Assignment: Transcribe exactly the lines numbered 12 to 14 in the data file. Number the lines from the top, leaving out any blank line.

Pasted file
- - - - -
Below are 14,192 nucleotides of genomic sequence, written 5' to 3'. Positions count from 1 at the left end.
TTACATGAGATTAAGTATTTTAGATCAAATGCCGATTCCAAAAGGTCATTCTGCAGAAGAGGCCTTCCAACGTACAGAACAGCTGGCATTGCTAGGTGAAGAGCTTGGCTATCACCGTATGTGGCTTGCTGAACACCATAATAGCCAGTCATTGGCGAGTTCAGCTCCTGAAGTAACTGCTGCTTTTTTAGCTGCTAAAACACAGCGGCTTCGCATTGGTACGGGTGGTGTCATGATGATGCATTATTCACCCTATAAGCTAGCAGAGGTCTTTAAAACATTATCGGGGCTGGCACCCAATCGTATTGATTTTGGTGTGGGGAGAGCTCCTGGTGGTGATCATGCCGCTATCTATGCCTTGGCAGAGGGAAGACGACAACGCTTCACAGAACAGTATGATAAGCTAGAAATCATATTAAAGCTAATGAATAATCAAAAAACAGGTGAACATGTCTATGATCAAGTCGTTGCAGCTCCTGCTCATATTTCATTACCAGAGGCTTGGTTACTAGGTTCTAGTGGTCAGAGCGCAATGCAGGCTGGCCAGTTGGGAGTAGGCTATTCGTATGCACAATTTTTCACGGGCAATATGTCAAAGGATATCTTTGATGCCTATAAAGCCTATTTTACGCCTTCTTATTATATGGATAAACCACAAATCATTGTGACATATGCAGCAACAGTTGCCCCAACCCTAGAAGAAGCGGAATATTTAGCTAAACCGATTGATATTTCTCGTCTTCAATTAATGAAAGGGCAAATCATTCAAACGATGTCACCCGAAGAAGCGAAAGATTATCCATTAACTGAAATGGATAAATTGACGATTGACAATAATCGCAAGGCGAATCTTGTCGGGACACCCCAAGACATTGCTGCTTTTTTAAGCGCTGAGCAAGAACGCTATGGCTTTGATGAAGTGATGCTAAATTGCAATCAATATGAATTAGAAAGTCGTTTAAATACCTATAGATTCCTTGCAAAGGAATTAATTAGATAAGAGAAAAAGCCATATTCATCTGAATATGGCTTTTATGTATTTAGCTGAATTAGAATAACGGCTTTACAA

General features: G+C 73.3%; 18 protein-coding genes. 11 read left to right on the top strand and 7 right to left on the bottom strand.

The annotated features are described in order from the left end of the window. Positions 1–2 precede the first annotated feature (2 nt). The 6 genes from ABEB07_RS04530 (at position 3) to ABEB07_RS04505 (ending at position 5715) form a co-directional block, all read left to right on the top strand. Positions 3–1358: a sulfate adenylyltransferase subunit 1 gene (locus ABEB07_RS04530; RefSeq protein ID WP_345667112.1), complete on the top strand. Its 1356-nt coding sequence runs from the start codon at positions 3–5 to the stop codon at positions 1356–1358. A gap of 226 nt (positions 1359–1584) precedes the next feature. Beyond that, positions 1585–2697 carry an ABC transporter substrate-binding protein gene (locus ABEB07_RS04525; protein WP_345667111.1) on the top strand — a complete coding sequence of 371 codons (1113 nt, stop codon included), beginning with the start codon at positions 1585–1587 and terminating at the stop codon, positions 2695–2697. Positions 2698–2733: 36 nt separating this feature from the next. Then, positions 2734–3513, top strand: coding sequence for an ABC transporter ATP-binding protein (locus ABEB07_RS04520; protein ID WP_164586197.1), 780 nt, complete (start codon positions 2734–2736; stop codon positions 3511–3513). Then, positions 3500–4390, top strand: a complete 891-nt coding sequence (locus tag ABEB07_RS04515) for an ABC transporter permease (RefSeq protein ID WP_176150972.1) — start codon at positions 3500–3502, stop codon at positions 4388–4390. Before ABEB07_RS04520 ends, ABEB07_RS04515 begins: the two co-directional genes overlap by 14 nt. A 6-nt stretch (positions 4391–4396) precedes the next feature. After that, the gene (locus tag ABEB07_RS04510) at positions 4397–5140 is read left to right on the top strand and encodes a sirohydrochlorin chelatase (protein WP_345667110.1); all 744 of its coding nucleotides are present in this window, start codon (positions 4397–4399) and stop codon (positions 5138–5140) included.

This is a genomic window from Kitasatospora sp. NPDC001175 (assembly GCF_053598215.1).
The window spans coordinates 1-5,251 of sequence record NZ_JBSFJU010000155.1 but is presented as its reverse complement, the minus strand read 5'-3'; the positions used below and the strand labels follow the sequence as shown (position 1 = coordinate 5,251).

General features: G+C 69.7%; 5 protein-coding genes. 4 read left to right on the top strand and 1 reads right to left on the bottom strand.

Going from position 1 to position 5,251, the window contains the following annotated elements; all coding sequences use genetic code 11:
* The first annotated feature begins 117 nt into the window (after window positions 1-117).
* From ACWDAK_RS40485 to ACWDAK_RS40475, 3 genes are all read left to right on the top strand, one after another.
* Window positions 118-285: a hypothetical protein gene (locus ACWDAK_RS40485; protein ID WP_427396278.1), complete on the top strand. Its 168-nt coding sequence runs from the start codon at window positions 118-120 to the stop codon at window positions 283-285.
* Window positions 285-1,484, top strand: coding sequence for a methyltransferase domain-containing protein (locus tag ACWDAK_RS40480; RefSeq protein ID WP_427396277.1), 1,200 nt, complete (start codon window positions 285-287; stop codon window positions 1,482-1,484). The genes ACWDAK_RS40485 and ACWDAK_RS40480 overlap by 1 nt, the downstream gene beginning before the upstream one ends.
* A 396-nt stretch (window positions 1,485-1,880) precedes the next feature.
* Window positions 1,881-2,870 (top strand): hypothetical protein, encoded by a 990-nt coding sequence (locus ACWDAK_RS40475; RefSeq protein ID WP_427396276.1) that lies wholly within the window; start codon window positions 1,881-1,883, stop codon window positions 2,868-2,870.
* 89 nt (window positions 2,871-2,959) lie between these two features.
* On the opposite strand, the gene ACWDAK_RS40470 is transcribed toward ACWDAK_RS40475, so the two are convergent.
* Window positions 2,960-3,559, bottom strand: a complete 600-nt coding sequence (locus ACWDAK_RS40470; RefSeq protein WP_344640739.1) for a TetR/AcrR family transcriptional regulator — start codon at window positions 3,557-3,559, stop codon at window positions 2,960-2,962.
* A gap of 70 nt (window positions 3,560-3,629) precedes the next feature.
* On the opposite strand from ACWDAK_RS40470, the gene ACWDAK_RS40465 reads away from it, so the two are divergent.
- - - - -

* Window positions 285-1,484, top strand: coding sequence for a methyltransferase domain-containing protein (locus tag ACWDAK_RS40480; RefSeq protein ID WP_427396277.1), 1,200 nt, complete (start codon window positions 285-287; stop codon window positions 1,482-1,484). The genes ACWDAK_RS40485 and ACWDAK_RS40480 overlap by 1 nt, the downstream gene beginning before the upstream one ends.
* A 396-nt stretch (window positions 1,485-1,880) precedes the next feature.
* Window positions 1,881-2,870 (top strand): hypothetical protein, encoded by a 990-nt coding sequence (locus ACWDAK_RS40475; RefSeq protein ID WP_427396276.1) that lies wholly within the window; start codon window positions 1,881-1,883, stop codon window positions 2,868-2,870.